Harriet was a Galįpagos tortoise (Geochelone nigra porteri) who had an estimated age of 175 (1830-2006) years at the time of her death at the Australia Zoo.
John Wickham arrived in Brisbane, Australia with Harriet in 1842. For more than 100 years Harriet called the Brisbane Botanical Gardens home and it was here in the early 1900s that she was given the name Harry, in honour of Harry Oakman, the groundskeeper of the time. She was eventually transferred to Fleay's Fauna Sanctuary on the Gold Coast and as it turns out, it was owner David Fleay who discovered that Harry was, in fact, a Harriet.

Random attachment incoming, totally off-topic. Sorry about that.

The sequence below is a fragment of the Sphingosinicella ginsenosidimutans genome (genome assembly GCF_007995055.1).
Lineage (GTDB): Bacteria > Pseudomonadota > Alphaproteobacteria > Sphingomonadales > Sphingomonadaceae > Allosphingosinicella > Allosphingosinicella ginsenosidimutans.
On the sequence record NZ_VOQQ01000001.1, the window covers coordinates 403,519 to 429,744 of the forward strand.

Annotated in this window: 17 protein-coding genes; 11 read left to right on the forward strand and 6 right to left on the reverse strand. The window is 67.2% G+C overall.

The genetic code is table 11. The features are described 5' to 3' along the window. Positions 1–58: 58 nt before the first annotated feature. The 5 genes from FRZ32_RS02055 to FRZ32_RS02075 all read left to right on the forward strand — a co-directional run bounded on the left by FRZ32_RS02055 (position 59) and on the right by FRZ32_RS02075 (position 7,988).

Harriet was said to be very good-natured. She loved the attention of humans and enjoyed it when people patted her on the scutes (plates which make up the carapace, or upper shell). Harriet spent a majority of her day napping at her home pond. Her favorite food was hibiscus flowers.
Photo of Harriet with Steve and Terri Irwin © The Washington Post
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